Iranian Doctors 'Dance' to Defy Coronavirus

Ali Tabatabaey, MD


April 03, 2020

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Ali Tabatabaey, MD

If it weren't for Dr Mohammad Molaei, a radiologist in Qom, Iran, who insisted that his dying brother be tested for the novel coronavirus, Iranian officials would have remained in denial for many more days. In early February, infectious disease experts from Qom and Mashhad had sounded the alarm about a new pattern of influenza that quickly progresses and takes down even the fittest of patients with peculiar radiologic findings, but the health ministry refused to take them seriously.

By February 18, when the first case of COVID-19 was confirmed in Dr Molaei's brother, Iranian health officials were on their second trip to Qom, aiming to calm the hysteria about the "seasonal pattern of influenza" that "should not be cause for concern," according to news reports in Farsi. Ironically, the confirmatory call came during the meeting and reportedly drained all color from the official's face.

In Iran we celebrate the Persian New Year on the first day of spring, March 20. We dress up in new clothes, sit around our decorated "Haft-seen," exchange kisses on the exact moment of the spring equinox, and then visit even the most distant relatives to eat sweets and dried nuts.

We so desperately looked forward to this Nowruz! Iran had experienced an exceptionally horrible year. Multiple earthquakes and floods had added to the economic hardships of crippling sanctions and a government that seems unable to get its priorities right. An uprising over increased fuel prices had been brutally crushed in the fall and the country had barely escaped all-out war against the world's most powerful military, before feeling the chill of winter in the form of a shot-down passenger plane.

COVID-19 was the salt on our many wounds, robbing us of the kisses, the parties, and the sweet hopes of a new beginning.

Iranian officials had been in a state of denial about the possibility of COVID-19 reaching their country. Memories of the last triple pandemic of famine, cholera, and the Spanish flu brought to Iran by British WWI troops had faded into historic amnesia along with the 9 million Iranians it had killed. Moreover, Iran had suffered minimally from contagions caused by SARS, Avian flu, and H1N1, giving it a sense of invincibility.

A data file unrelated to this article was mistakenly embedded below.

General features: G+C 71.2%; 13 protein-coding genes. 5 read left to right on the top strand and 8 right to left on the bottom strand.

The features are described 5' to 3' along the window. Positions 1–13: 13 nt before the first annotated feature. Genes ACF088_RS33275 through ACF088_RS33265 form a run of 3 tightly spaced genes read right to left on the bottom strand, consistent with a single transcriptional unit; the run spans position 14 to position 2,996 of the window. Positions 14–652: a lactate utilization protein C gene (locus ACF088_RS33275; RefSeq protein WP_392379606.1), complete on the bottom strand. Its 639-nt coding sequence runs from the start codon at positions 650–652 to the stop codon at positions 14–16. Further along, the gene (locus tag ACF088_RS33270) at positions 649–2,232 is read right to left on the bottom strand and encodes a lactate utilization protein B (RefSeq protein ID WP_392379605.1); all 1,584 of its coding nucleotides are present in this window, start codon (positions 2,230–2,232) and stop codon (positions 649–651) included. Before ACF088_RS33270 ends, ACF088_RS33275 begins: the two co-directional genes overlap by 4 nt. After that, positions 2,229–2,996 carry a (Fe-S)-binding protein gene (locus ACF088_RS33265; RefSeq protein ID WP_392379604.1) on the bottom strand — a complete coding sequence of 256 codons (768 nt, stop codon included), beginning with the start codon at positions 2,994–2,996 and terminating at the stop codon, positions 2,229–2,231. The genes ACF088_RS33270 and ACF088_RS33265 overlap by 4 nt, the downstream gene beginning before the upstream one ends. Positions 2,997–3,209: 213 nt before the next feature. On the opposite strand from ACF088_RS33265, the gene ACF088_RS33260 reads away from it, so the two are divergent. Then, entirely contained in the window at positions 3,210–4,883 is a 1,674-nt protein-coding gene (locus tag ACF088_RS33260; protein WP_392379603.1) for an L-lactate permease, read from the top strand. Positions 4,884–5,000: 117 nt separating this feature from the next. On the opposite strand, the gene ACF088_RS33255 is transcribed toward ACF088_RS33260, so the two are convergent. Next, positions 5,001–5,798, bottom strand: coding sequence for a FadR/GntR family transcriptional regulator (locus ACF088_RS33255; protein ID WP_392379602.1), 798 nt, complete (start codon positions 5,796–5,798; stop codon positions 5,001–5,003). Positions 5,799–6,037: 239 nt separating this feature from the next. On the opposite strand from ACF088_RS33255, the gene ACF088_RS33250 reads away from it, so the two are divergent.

Now, the index patient was a healthy mountain climber with no foreign travel, in one of Iran's central cities that hosts millions of tourists annually.

BlueDot, the Canadian artificial intelligence start-up that first recognized the pandemic in Wuhan, predicted that Iran and Italy would be next. Yet, Iran failed to stop flights to China — maybe out of desperation as its planes aren't welcome in many airports — or to quarantine travelers. It also failed to prepare for such an event, and now that the virus was staring it in the face, it had no plan of response.

Within a month, COVID-19 showed its ugly face. As Iranian officials debated among themselves whether to lock down Qom with all of its religious significance, the disease spread to all 31 provinces, killed multiple political figures, and overwhelmed the already thinly stretched Iranian healthcare system.

Lack of a synchronized treatment protocol meant that personal preference determined the course of management and resource utilization. Constraints limited testing to those with uncertain diagnoses only, hence the widening gap between number of official PCR-positive COVID-19 cases and clinically diagnosed severe acute respiratory syndromes. In Qom, a city of 1.2 million, five of seven hospitals were converted to coronavirus treatment centers to meet the onslaught of patients seeking treatment.

In Tehran, Masih Daneshvari Hospital, the country's top pulmonology center, was hit the hardest, being forced to drop regular duties and turn away non-COVID patients, with unknown consequences for those populations. In northern Iran, hospitals were caught off-guard with the sudden surge, sending unprepared and unprotected personnel to battle a microscopic monster that is merciless.

As one former colleague put it, "This disease is calling out the weak and the elderly from every nook and cranny to take them on a journey with no return, and some of us will get entangled in the crowd."